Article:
Note:  On Tuesday July 8, 2014, a busload and several car loads of ranchers and water users traveled to Helena to testify against the Unitary Management Ordinance (UMO) that is included in the Flathead Water Compact.  Designed and intended to forever replace any state jurisdiction over water within the boundaries of the Flathead Indian Reservation, very serious concerns have been raised over its blatant violation of the equal protection guarantees in the United States and Montana Constitutions.  Simply put, if the UMO is passed as part of the compact, non-Indians living within reservation boundaries would be subject to laws that are different from the laws that apply to Montana’s 970,000 other citizens for their water needs.

This “Law of Administration” proposes to create a new board, with two tribal members, two governor appointments and those for would select a fifth member.  This board would administer all water needs on the reservation and the state would be forever banished from protecting the water needs of all 28,000 residents residing within the historical boundaries of the reservation. It is not a stretch to realize the CSKT would likely have control over that board and any decision making concerning new uses of water and changes of existing uses.  In other words, they would control any and all growth and development within reservation boundaries, including what people can and cannot do with their property. 

The compact commission attempted to create a false need for this experimental board stemming from a so called “jurisdictional vacuum” created on the reservation by the Ciotti decision.  This was done by using a half truth designed to make legislators and the public believe that that it was a permanent void that needed to be filled with the UMO.  The Ciotti decision says that UNTIL THE TRIBE QUANTIFIES THEIR FEDERAL RESERVED WATER RIGHTS, the state cannot issue permits for new water uses or changes in water use.  This is far different from the myth of a forever jurisdictional void that must be filled with an experimental system of administration that will be controlled by the tribe.

We have frequently referred to the fact that the compact has been presented as a pass the bill and find out later what is in this “forever” document.  Here is an eerily similar situation going on the Klamath with their agreement to resolved their water problems.  Perhaps we can learn a lesson from what the Klamath ranchers seem to be learning the hard way.  While their agreement is not the same as the UMO, you can see eerie similarities in how the agreement was sold to irrigators by people they trusted.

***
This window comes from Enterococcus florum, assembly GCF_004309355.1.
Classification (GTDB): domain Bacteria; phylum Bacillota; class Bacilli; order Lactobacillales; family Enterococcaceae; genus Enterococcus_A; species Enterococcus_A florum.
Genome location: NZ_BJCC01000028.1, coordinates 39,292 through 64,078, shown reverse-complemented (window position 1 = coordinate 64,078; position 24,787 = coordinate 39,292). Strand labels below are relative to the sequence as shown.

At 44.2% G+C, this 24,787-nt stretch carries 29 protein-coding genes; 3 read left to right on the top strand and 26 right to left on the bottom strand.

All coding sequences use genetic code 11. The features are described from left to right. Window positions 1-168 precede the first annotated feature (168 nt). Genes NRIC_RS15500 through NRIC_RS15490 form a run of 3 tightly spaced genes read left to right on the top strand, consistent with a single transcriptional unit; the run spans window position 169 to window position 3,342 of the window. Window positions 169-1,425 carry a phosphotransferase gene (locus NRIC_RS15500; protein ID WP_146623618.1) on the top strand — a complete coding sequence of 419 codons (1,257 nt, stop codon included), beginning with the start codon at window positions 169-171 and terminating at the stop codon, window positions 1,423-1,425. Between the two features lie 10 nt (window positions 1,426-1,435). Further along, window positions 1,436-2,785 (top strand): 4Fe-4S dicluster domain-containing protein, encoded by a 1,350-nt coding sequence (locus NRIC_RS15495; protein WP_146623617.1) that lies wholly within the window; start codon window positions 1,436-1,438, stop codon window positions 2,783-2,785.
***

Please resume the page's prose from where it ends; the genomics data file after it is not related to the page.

Here is an article that was in the Western Ag Reporter’s July 3, 2014 edition:

Klamath Water:  Some ranchers backing out of agreement
By Erika Bentsen

Several upper basin irrigators, who signed an intent to proceed with the Upper Klamath Basin Comprehensive Agreement, are having second thoughts.  The validity of promises made to these upper basin ranchers in order to get their signatures on the bottom line of the Agreement is open to uncertainty.

Landowner Entity…..
Among numerous misgivings is a growing concern about the Landowner Entity’s absolute control over private property.  In the Agreement, a Landowner Entity — made up of member elected officials — will be established to directly oversee irrigation and riparian improvements on individual properties.  The corporate laws of this Landowner Entity are defined in Section 554 of the Oregon Revised Statutes (ORS).

Ranchers believe the language in the laws and the power granted to this new establishment are overreaching and detrimental to their personal property and freedoms.  It removes their ability to make their own management decisions, and by the attachment of liens for corporate debt to their property, it may devalue their property values permanently.  Many are concerned that — if the corporation is mismanaged or if it proves unable to sustain itself for any reason, such as if government funding isn’t approved for completed projects — the onus falls on landowners, which can lead to bankruptcy and undue hardship.